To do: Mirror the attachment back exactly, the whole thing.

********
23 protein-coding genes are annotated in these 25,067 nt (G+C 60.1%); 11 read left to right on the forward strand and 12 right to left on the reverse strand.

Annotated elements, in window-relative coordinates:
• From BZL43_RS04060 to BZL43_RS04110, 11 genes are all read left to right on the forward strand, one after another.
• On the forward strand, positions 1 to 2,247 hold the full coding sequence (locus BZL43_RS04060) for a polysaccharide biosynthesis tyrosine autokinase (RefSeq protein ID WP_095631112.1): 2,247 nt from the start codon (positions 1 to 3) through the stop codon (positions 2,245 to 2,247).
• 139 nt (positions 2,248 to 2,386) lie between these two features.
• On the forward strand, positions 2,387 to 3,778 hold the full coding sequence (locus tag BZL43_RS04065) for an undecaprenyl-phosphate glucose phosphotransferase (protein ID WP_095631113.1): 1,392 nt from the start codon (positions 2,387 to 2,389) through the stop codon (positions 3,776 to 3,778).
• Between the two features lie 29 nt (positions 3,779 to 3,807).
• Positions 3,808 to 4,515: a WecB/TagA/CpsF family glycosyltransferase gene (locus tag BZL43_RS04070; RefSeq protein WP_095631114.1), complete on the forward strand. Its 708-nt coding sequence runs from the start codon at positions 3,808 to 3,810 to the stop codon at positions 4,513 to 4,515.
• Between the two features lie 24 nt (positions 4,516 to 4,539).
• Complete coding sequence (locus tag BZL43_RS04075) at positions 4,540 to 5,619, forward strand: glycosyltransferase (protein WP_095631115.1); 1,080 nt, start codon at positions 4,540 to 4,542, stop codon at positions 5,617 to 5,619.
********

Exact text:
23 protein-coding genes are annotated in these 25,067 nt (G+C 60.1%); 11 read left to right on the forward strand and 12 right to left on the reverse strand.

Annotated elements, in window-relative coordinates:
• From BZL43_RS04060 to BZL43_RS04110, 11 genes are all read left to right on the forward strand, one after another.
• On the forward strand, positions 1 to 2,247 hold the full coding sequence (locus BZL43_RS04060) for a polysaccharide biosynthesis tyrosine autokinase (RefSeq protein ID WP_095631112.1): 2,247 nt from the start codon (positions 1 to 3) through the stop codon (positions 2,245 to 2,247).
• 139 nt (positions 2,248 to 2,386) lie between these two features.
• On the forward strand, positions 2,387 to 3,778 hold the full coding sequence (locus tag BZL43_RS04065) for an undecaprenyl-phosphate glucose phosphotransferase (protein ID WP_095631113.1): 1,392 nt from the start codon (positions 2,387 to 2,389) through the stop codon (positions 3,776 to 3,778).
• Between the two features lie 29 nt (positions 3,779 to 3,807).
• Positions 3,808 to 4,515: a WecB/TagA/CpsF family glycosyltransferase gene (locus tag BZL43_RS04070; RefSeq protein WP_095631114.1), complete on the forward strand. Its 708-nt coding sequence runs from the start codon at positions 3,808 to 3,810 to the stop codon at positions 4,513 to 4,515.
• Between the two features lie 24 nt (positions 4,516 to 4,539).
• Complete coding sequence (locus tag BZL43_RS04075) at positions 4,540 to 5,619, forward strand: glycosyltransferase (protein WP_095631115.1); 1,080 nt, start codon at positions 4,540 to 4,542, stop codon at positions 5,617 to 5,619.